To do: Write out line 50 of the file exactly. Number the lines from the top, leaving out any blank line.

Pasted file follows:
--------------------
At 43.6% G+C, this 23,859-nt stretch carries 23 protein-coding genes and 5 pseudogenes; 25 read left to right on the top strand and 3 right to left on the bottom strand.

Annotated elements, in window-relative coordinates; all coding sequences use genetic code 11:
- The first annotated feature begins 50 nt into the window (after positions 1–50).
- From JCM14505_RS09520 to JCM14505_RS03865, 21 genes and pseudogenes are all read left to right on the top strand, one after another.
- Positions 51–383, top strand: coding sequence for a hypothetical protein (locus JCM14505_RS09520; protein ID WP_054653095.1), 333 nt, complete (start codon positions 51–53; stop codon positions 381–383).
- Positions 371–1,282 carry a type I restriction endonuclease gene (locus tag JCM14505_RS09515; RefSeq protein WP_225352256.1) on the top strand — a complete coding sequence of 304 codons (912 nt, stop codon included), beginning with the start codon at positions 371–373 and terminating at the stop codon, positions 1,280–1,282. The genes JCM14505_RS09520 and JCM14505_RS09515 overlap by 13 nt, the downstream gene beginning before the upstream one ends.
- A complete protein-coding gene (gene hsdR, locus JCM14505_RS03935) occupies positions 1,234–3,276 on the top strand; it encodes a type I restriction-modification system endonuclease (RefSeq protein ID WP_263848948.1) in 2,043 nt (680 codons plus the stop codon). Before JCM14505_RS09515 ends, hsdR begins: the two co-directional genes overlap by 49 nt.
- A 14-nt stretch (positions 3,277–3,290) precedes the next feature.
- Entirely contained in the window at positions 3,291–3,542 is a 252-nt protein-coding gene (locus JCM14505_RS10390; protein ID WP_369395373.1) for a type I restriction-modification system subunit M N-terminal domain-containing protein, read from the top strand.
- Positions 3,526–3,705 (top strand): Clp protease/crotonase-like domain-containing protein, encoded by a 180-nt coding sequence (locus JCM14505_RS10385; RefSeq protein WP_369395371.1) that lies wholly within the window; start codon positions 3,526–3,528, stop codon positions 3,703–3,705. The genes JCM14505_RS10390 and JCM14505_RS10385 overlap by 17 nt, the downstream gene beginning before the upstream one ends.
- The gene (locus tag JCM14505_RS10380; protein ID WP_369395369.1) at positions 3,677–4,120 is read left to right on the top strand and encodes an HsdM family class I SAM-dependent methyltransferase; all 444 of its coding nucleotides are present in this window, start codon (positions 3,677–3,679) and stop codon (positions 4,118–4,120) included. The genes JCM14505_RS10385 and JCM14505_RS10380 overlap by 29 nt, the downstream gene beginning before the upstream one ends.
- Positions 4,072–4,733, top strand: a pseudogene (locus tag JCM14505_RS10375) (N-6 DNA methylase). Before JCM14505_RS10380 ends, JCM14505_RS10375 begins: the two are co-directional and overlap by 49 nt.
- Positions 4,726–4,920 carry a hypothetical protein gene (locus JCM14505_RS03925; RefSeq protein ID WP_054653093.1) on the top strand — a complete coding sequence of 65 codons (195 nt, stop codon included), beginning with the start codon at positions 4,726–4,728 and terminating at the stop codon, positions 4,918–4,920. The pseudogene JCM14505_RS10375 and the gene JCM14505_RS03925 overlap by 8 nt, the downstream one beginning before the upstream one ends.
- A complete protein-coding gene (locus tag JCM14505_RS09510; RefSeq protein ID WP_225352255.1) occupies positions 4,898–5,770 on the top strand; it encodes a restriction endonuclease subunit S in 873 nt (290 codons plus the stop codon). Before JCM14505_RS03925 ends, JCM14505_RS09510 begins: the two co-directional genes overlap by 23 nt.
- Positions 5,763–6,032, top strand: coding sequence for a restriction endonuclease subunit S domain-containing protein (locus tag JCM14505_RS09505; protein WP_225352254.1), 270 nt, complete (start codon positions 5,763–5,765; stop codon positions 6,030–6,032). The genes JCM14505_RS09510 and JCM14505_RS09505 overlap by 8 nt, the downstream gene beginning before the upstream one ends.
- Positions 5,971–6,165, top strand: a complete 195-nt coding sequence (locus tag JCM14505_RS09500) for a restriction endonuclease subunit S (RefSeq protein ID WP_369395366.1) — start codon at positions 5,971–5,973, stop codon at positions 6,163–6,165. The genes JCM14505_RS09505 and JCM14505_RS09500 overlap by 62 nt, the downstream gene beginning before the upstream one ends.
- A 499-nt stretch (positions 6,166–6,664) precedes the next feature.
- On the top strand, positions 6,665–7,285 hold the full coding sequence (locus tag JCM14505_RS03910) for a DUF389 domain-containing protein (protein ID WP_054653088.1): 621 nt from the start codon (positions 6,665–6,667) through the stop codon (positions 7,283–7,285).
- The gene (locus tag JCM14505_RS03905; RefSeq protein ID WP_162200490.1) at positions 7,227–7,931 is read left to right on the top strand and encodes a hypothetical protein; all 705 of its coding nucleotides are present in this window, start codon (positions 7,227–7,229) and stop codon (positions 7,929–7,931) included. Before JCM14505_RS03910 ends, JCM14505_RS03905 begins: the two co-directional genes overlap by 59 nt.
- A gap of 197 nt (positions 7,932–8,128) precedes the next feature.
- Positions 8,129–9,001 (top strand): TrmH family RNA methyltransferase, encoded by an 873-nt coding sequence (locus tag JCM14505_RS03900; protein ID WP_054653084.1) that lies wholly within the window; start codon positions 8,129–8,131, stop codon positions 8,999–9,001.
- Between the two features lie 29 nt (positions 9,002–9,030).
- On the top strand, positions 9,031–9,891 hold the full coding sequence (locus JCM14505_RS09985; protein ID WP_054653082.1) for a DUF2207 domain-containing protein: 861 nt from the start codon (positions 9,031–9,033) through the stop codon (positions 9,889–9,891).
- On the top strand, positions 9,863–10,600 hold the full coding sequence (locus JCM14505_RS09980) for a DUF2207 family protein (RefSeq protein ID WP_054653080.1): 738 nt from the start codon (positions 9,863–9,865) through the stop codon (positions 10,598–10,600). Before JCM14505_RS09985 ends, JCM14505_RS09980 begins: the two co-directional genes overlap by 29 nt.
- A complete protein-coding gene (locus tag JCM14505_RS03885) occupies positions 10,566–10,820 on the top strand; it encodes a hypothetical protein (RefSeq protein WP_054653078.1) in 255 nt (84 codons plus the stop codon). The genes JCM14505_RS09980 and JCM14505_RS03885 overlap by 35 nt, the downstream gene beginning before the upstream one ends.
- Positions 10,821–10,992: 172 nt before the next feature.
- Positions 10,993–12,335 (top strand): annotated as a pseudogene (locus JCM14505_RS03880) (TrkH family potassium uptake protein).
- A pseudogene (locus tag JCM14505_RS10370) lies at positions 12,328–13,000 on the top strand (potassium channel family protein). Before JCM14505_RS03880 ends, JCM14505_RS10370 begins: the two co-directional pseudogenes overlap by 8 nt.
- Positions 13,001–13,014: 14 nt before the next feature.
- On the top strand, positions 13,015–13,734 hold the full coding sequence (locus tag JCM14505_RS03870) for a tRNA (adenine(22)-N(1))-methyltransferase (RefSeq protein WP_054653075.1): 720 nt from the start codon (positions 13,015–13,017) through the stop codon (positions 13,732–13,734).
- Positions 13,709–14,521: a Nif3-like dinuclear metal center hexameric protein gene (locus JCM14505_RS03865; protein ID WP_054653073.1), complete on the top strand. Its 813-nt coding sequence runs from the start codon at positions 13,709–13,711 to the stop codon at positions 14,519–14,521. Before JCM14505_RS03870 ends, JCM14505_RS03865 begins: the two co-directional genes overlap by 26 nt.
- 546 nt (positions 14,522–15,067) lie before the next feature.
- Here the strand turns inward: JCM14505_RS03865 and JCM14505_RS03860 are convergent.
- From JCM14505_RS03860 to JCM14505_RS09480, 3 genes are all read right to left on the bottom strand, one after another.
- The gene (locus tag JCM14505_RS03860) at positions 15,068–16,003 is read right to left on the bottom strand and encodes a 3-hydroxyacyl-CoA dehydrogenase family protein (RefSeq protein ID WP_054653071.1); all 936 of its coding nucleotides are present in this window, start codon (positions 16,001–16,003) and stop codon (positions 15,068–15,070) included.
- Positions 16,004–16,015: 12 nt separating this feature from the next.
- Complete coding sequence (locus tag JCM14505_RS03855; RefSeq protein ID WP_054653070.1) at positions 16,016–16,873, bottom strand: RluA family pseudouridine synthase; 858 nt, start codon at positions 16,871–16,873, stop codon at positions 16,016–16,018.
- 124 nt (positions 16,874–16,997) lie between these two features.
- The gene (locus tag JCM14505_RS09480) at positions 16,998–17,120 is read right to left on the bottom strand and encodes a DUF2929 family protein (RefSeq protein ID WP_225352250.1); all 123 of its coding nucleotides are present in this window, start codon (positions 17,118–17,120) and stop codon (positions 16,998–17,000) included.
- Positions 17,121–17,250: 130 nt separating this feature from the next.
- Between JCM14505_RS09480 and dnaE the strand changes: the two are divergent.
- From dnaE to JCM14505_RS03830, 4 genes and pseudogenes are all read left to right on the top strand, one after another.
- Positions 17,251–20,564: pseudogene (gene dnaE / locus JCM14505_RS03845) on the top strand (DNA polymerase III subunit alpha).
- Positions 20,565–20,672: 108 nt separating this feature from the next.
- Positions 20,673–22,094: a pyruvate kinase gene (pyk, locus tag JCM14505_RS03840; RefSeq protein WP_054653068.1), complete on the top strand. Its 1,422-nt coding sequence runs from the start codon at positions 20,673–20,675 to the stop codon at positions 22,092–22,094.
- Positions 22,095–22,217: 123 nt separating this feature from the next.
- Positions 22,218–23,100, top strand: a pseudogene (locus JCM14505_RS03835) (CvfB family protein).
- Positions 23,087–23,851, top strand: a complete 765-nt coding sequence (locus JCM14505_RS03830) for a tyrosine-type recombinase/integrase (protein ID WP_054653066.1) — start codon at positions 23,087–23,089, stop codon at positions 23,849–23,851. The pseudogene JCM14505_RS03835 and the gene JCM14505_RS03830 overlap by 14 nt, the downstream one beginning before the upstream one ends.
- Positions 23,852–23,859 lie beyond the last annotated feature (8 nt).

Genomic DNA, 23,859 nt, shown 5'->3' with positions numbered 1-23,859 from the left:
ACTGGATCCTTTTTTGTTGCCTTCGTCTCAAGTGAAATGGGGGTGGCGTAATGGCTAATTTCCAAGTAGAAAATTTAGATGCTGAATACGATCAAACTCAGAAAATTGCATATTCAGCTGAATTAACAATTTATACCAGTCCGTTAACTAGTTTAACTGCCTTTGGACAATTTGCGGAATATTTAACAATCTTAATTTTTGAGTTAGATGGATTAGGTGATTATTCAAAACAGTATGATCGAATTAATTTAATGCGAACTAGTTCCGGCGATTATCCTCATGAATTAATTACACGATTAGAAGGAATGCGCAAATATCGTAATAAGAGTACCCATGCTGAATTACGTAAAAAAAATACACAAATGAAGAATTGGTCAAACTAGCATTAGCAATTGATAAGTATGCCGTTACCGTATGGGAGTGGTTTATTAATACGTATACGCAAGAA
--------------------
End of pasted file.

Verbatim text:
Genomic DNA, 23,859 nt, shown 5'->3' with positions numbered 1-23,859 from the left: